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British Scholar Society to host second annual conference

Posted: February 2, 2009

The main discussions will be about Britain's global history. The British Scholar Society is an organization founded by students and faculty at UT. Scholars from every inhabitable continent in the world will be in attendance.

The participants include the Consul-General of the United Kingdom, a knight, many of the world’s leading historians, literary critics, and political scientists and some of the finest graduate students and faculty from UT. The British Scholar Conference was created as a meeting place where the focus is on free-flowing ideas, constructive criticism, and having fun, all in a relaxed atmosphere. In addition, the conference brings together scholars in every stage of their careers, from beginning graduate students to the finest historians in the world.

UT and the HRC provide an ideal venue to host the conference. The first British Scholar Conference proved to be a great success as it was described by many participants as the most enjoyable academic forum they had ever attended. This year’s conference will be helped by Texas hospitality, (hopefully) good weather, pre-eminent facilities at the HRC, and UT’s many British Studies faculty and graduate students.

Sir David Cannadine, the Queen Mary Professor of History at the Institute for Historical Research (IHR) at the University of London and the former director of the IHR, kicks off the conference with a lecture on Thursday afternoon, 19 February entitled “Ending the British Empire: Independence Day Ceremonials in Historical Perspective”. On Friday and Saturday, the HRC rooms will feature 20 panels devoted to a number of subjects.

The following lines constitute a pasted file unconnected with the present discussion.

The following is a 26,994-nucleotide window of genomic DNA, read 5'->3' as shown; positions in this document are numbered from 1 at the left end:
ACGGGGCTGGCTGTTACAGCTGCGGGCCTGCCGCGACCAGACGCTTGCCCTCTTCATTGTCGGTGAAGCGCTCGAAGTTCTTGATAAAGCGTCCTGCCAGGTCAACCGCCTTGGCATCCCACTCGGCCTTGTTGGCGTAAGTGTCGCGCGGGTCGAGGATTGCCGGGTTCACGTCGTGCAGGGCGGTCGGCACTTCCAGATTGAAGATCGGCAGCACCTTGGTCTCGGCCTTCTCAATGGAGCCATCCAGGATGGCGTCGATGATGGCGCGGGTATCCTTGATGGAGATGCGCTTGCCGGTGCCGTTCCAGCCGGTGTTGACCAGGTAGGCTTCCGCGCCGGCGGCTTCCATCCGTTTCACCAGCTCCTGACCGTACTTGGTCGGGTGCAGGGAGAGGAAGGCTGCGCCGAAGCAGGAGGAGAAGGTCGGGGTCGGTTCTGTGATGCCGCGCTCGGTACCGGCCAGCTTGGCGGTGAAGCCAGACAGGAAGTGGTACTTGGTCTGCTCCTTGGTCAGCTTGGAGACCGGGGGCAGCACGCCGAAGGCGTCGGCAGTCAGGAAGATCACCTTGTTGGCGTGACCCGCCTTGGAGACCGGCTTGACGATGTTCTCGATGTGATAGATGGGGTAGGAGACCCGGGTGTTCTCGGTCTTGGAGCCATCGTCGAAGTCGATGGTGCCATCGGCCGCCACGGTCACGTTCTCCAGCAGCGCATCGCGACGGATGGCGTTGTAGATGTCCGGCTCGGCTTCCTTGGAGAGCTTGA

On Friday, Linda Colley, the Shelby M.C. Davis Professor of History at Princeton University, will present the keynote lecture entitled “Empire, Gender, and Obsession: The worldwide political thought of Philip Francis”. In addition to excellent panelists from around the globe, a number of UT students and faculty will present papers ranging from the environmental history of the British Empire and how Britain responded during the global depressions of the late nineteenth century to what the BBC says about British society.

The British Scholar Annual Conference would not be complete without the Dinner Party (the social and networking centerpiece) on Friday evening, February 20. Following the success of the first conference dinner, this year’s dinner will feature Scottish bagpipes and a drummer during appetizers and drinks with classical musicians performing live during the dinner and dessert.

The British Scholar Society also publishes a bi-annual journal entitled British Scholar; it has a forthcoming book series with Palgrave-Macmillan; and it maintains a website publishing interviews with senior historians, book reviews, and information about the Society and its meetings. Initially conceived of by UT graduate students, the British Scholar Society has blossomed into an international society with editorial advisors and members from every continent, working on every thematic focus, and helping to shape the future of British Studies as a field.

The British Scholar Society, while being international in scope and membership, has a core component of UT graduate students and professors that help run the journal, organize the conference, and manage the day-to-day administration of the Society. For more information on the British Scholar Annual Conference please visit the British Scholar website.

By Brett Bennett
Teaching Assistant, UT History Dept.
Associate Editor British Scholar Journal

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